shrinking pickets

I noticed that somone around here has a 6' wood stockade fence.
A few years after it was erected, the pickets had shrunk widthwise so that there is a crack between every two pickets and one can see into his yard.
Does this mean the fence builder used wood that had not aged sufficiently when the pickets were cut?
What woods are commonly used to make pickets? Pine? Would pine show sap? This wood doesn't have any sap or dried sap.
Thanks
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wrote:

All wood moves widthwise. It will shrink and expand seasonally. Take a look at it again when the rainy season starts and much of the gap will be gone. Construction grade wood is not dried as much as furniture grade so you will get more shrink originally too.
Pine, fir, cedar, redwood are all used for fences.
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On 03/23/2014 06:55 PM, micky wrote:

Around here, pickets are made from cedar. I have a neighbor who made his fence without permanently affixing the pickets to the rail, by sandwiching the tops and bottoms of pickets between two pieces of wood (think of a tongue and groove).
He installed it this way with the pickets touching, and after they shrunk, he pulled them together and then nailed them in place. No cracks.
Jon
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Are you measuring from the actual foundation of your house, or from the siding of the house which may be a few inches different?
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On Mon, 24 Mar 2014 12:32:44 -0700 (PDT), " snipped-for-privacy@sbcglobal.net"

Thanks for the suggestion. The first floor is brick. The foundation doesn't show, but it didn't show when the surveyor was there either. (He probably came the first year, but I bought it when it was 4 years old.)
Both lines are at angles to the house but perpendicular to the line they go to. And the fact is that both lines are drawn to go to the farthest line from my house, what must be my property line. One of those property lines is the mid-line of the easement between my building (of 6 homes) and the next building (6 or 8 homes). And the distance I measured matches the distance on the survey.
And the other line is just beyond where people walk and ranges from just before or just beyond where the land goes down a hill into the stream bed. But the distance I measured is the distance to the fence, not the property line, which is 5 feet farther.. The fence wasn't there when the survey was made, but I'm not surprised it's on the survey, since that placing the fence in the right spot was the reason for the survey. The fence was put in by a major fence company around here, still in business after 34 more years. I suppose the guys from the fence company are big boys and the foreman looked at the survey, measured a bit, realized the mistake, and put the fence where it should be, without complaining to anyone.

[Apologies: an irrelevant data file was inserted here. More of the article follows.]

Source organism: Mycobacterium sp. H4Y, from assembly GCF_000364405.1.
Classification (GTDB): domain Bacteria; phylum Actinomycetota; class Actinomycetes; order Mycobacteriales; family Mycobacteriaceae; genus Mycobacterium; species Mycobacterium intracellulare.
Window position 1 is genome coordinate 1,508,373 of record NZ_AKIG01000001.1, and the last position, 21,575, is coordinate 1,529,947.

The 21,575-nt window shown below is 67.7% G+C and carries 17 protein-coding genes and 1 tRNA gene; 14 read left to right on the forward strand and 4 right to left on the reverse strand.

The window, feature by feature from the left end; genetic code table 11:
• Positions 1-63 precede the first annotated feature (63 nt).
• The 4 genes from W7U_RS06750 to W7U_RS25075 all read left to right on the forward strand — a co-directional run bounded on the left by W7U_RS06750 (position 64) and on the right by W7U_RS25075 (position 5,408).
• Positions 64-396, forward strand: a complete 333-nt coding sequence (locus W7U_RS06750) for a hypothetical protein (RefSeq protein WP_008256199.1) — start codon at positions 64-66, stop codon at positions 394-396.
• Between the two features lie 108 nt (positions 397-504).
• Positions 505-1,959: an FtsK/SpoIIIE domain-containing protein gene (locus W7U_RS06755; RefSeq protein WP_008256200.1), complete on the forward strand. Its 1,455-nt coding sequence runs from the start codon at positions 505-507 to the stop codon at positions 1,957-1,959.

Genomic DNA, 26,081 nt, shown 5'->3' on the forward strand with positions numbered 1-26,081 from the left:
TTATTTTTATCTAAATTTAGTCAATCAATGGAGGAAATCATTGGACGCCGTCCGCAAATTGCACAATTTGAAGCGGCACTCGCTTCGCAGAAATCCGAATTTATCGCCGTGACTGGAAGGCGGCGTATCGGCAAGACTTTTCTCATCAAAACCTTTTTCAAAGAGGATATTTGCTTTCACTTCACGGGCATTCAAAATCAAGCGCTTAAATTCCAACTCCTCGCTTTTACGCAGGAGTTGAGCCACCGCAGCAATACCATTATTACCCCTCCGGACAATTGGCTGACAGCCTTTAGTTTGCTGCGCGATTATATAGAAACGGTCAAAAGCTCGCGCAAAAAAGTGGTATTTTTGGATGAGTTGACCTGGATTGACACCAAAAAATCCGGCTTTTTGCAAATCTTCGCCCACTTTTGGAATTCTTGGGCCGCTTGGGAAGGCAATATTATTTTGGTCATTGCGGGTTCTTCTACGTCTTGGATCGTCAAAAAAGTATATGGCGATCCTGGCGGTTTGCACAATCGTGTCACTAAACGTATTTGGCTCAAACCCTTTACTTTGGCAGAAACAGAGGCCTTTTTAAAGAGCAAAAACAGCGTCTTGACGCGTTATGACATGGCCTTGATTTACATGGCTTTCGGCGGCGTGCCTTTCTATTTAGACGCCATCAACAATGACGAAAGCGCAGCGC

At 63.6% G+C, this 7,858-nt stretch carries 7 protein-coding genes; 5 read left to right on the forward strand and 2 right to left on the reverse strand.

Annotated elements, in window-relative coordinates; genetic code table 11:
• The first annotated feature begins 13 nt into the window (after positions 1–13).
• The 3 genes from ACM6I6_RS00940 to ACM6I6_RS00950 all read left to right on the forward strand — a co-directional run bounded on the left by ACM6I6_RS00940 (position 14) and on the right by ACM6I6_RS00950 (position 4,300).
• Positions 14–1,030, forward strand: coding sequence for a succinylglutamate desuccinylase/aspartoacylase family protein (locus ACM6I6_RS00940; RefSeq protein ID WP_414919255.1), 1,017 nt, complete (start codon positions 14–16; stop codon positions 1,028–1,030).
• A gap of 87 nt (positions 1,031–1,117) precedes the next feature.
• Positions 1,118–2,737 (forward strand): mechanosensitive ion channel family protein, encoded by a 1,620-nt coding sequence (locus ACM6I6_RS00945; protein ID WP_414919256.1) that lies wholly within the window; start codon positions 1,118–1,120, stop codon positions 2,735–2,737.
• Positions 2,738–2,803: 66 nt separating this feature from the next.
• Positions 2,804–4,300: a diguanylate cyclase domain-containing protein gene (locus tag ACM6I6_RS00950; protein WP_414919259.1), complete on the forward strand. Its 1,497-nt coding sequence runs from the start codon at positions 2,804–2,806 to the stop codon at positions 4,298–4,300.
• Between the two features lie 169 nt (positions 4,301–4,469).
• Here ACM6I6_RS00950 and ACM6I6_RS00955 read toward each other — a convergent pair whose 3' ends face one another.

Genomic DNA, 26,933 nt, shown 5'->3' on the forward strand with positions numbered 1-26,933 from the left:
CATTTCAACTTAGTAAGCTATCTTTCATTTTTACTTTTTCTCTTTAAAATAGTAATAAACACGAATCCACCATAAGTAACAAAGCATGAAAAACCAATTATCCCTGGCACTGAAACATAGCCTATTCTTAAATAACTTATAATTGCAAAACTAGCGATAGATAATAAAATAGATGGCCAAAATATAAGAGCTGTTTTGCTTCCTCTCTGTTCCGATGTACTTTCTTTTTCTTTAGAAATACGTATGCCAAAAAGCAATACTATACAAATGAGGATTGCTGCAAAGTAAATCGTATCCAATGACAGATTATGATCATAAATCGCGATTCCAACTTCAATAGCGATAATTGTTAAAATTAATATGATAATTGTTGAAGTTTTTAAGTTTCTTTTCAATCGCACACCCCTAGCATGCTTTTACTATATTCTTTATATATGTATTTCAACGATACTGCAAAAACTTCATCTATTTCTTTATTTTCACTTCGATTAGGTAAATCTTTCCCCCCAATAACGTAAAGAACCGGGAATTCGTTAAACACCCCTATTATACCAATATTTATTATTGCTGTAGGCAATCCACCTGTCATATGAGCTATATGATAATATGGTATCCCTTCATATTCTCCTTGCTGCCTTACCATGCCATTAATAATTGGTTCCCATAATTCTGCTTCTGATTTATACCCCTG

The problem with all of this is that I'm still fighting with my neighbor in the next building, who still seems to think he owns part of my land, and I had hoped this survey, drawn mostly from the plat, but larger, would convince him.
I guess he won't try to measure the incorrect measurement and he'll never know the number is wrong, but I'm also considering going back to the plat, which is now available from the county on the web, which means it can be enlarged to show only a few houses. And I've learned how to use MSPaint, to make my property line one color (red?), his another (green?) and my other-side n'bor another (blue?) The plat doesn't have these two measurements at all. It doesn't even show where the houses are, or the newly designed-in 30 feet of public sidewalk.
I also a couple years ago called the Title Company I bought insurance from, and they emailed me the plat. Didn't offer to defend me in court, but I suppose I have to ask for that. I hope it won't get that far . Not unless I'm trimming the bushes or mowing the lawn on the small part of my land outside the fence and he calls the police.
Back to the survey, I couldn't read the surveyor's signature, and I couldnt' read his name on his stamp, but I could almost read his surveyor number, and on the website for the agency that licenses surveyors, there were 4 ways to look somoene up, one was by his number, and when I did that, I got it right the first try and the name I got matched what I could see of his name on the seal and signature. He's listed as 65+, retired, and living on the Eastern Shore of Md. About 3 hours from me by car. But I hate to go to him and say, "Is this a mistake you made 33 years ago?"
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Having contacted "city hall" is a plus for your side if things get sticky. If you happen to mention that you have contacted city hall it might intimidate him a little bit. Of course, it could also irritate him and things could escalate.
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On Tue, 25 Mar 2014 14:26:49 -0700 (PDT), " snipped-for-privacy@sbcglobal.net"

LOL. It's like I need my own state department to negotiate with my own little Putin.
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